Victor Ostrovsky, born in Edmonton, Alberta, is a Canadian-born Israel-raised former Mossad officer and author of 2 nonfiction books on Mossad and two fictional spy novels.
Ostrovsky was raised in Israel and joined the Israeli Defense Forces just before turning eighteen. During his military service, he married Bella, his childhood sweetheart. By the time he was recruited to the Mossad, Ostrovsky was a Lieutenant commander in charge of the Navy weapon testing department. Among other things, he introduced the Harpoon surface-to-surface missile to the Saar missile boats, as well as the Vulcan Phalanx anti-missile defense system. From 1982 to 1984 he was a cadet in the Mossad academy and a collections officer (katsa) from October 1984 to March 1986.
In 1990, he published By Way of Deception, his account of his time in the Mossad. Ostrovsky refused to use a pen name, stating that if he wanted to hide, he wouldn’t have written the book, which he believed was a necessary act to stop corruption within the agency.
Some critics, such as Benny Morris and author David Wise have charged that the book is essentially a novel written by a professional novelist, and that a junior employee would never have learned so many operational secrets. Some view these allegations as ill-informed speculation by outsiders. It is expected, that intelligence organizations practice strict compartmentalization of confidential, or secretive information. Rather, Ostrovsky holds in his two non-fiction books, that the Mossad consists of a very small number of case officers, who freely share information with one another. Furthermore, he claims that while at headquarters, he had liberal access to the computer system, which is not compartmentalized for "katsas".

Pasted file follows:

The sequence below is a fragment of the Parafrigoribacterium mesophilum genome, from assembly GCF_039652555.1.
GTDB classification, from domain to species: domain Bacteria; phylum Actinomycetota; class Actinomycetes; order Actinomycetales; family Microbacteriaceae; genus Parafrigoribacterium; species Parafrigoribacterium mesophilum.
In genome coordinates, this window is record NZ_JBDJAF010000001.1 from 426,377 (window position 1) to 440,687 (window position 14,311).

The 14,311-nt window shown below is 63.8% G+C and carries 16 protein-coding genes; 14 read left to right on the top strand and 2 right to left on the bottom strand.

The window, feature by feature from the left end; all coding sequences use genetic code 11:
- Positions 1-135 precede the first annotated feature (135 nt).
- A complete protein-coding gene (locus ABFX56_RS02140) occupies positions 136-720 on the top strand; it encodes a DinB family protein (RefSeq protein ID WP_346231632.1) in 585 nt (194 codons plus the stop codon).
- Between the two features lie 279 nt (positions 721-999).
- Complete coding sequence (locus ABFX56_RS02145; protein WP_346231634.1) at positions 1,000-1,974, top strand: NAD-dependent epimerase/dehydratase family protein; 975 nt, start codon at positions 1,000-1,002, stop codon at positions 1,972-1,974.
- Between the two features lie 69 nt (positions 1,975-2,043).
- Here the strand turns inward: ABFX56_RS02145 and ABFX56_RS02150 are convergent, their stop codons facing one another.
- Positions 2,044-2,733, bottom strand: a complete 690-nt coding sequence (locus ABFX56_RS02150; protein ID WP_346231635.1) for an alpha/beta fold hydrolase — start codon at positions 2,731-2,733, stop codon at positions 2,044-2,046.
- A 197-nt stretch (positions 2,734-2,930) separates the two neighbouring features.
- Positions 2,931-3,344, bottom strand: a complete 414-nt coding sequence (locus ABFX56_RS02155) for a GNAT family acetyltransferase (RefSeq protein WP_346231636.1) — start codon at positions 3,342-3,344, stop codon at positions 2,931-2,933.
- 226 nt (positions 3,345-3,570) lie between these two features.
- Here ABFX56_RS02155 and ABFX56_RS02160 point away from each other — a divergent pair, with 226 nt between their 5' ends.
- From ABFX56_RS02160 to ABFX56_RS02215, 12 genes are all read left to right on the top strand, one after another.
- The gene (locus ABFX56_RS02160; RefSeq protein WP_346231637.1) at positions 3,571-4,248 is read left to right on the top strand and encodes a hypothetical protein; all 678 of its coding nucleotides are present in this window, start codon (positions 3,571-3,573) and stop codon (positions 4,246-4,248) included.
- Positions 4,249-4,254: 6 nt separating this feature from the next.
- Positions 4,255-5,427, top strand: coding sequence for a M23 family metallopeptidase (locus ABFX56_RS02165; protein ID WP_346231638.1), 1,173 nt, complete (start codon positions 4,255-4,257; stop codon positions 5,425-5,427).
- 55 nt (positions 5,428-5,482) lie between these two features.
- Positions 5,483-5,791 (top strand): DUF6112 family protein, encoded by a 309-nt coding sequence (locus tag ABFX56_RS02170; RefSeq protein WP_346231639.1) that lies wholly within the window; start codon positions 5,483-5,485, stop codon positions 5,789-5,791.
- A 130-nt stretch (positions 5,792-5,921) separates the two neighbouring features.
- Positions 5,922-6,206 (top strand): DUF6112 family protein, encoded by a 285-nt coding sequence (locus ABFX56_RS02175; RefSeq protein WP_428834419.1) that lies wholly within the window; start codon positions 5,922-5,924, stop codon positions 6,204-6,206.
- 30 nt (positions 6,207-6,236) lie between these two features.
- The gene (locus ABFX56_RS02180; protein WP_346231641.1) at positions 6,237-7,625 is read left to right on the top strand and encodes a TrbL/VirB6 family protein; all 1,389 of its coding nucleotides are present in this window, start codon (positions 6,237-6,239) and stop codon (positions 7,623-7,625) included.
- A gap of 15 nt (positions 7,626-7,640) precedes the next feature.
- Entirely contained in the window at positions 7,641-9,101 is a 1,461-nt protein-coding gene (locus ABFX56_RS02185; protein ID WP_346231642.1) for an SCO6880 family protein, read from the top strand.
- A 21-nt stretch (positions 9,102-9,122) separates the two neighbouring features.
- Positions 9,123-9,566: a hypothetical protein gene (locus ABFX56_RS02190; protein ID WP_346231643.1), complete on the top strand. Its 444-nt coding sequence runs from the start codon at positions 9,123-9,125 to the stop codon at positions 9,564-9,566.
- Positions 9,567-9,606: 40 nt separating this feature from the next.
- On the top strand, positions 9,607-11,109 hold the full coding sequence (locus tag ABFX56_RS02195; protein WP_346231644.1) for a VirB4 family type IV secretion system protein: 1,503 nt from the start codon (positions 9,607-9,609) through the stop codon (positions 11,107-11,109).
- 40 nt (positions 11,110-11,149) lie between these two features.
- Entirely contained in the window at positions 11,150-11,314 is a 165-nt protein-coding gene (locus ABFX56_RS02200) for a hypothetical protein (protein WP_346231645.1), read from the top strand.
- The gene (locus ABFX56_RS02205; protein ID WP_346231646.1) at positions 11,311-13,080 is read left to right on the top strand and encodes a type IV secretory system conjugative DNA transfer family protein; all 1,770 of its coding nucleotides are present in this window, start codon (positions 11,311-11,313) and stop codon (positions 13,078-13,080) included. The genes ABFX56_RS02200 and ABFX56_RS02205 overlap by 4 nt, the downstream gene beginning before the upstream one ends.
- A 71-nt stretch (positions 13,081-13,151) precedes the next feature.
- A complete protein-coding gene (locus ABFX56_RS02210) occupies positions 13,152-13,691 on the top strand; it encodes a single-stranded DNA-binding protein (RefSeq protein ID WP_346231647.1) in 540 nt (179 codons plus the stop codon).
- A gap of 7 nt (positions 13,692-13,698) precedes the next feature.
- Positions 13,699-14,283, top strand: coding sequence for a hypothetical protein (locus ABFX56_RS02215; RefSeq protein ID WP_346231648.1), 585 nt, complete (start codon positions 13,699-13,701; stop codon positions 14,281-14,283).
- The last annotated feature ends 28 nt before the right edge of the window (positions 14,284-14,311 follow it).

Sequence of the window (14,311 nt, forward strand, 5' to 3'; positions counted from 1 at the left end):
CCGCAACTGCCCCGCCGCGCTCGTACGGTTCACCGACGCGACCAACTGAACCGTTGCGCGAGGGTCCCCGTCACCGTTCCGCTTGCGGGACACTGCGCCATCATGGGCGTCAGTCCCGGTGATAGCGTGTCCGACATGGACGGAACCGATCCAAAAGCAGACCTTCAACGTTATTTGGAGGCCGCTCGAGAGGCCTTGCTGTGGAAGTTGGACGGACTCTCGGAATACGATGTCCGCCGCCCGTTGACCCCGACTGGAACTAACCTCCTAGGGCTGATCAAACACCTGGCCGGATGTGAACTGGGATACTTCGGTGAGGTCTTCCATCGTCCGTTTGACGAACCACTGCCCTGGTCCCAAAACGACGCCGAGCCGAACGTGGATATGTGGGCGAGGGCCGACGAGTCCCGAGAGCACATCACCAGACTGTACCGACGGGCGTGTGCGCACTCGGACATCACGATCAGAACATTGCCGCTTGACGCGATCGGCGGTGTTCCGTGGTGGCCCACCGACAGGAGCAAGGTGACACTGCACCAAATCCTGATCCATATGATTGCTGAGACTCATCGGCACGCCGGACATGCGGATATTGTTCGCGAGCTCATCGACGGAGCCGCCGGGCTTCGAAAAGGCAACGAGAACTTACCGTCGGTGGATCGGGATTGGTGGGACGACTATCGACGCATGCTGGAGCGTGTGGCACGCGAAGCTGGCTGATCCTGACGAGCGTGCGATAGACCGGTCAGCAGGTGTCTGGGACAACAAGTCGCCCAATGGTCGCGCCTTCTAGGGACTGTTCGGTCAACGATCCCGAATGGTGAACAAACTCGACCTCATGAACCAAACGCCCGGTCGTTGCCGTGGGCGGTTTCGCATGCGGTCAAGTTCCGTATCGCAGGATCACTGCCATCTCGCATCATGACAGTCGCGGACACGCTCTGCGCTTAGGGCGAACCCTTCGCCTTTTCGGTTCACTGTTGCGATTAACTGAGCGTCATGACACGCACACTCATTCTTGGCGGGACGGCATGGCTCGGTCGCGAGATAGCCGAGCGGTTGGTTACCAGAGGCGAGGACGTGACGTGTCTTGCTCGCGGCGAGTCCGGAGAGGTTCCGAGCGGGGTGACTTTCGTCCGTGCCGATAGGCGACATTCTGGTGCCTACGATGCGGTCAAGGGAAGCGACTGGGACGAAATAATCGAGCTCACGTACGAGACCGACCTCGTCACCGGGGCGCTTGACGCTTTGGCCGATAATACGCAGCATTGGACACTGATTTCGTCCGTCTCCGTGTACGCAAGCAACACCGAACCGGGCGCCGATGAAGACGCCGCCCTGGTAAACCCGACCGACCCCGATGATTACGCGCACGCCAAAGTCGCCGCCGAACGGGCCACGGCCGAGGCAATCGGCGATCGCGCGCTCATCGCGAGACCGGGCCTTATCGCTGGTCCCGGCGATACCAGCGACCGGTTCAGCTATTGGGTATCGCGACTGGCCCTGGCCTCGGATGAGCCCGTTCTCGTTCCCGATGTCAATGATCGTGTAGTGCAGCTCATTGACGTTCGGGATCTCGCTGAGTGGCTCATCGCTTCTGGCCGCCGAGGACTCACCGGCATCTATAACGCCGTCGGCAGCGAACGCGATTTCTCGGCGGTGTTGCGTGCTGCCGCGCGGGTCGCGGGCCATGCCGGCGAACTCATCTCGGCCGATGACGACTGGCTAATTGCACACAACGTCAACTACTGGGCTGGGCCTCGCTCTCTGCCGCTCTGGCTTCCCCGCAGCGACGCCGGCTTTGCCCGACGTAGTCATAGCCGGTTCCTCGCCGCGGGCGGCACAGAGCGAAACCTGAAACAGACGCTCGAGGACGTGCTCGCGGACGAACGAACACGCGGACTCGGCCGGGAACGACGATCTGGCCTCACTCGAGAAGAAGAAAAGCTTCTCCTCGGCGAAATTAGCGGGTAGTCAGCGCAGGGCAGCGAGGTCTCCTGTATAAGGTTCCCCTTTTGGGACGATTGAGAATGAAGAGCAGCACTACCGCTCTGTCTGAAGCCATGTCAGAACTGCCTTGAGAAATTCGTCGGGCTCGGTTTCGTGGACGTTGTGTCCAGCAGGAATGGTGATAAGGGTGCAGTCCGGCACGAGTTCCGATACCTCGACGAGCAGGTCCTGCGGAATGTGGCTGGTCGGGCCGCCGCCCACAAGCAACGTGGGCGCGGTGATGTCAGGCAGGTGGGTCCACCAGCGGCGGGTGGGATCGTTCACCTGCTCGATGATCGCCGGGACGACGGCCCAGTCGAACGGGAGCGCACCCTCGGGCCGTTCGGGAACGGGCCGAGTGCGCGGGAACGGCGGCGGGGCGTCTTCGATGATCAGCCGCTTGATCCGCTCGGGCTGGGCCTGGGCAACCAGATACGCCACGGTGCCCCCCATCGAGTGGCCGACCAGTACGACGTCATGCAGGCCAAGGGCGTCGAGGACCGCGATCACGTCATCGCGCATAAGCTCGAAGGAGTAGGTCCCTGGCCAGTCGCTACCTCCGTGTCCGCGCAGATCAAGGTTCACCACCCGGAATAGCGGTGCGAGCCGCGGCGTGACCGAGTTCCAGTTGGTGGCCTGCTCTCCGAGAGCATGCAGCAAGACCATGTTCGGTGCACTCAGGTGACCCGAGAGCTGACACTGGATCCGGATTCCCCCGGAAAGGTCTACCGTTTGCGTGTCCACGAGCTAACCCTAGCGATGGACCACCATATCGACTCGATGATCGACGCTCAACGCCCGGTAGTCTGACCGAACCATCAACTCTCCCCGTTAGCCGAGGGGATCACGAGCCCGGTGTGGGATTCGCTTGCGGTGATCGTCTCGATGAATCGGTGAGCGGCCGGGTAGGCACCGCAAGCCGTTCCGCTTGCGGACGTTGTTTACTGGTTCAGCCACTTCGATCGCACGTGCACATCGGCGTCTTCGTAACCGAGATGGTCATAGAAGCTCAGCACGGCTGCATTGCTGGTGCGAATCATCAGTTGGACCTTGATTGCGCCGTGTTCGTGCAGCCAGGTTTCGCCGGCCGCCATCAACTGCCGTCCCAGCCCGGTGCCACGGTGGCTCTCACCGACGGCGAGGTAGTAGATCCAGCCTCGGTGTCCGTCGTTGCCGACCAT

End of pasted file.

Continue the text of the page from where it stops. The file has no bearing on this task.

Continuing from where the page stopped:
Ostrovsky was credited as being a Mossad case officer by the Israeli government through failed, possibly inept, attempts in the Canadian and the U.S. courts to stop the publication of his book, which may have enhanced his reputation and his book's sales. According to Ostrovsky, the book pointed out mistakes and unnecessarily malicious intent in Mossad operations. And by referring to Mossad officers only by their first name and agents by code names, Ostrovsky maintains he never placed anyone in danger.
Many of Ostrovsky's claims have not been verified from other sources, nor have they been refuted. Arguments continue to rage over the credibility of his accounts.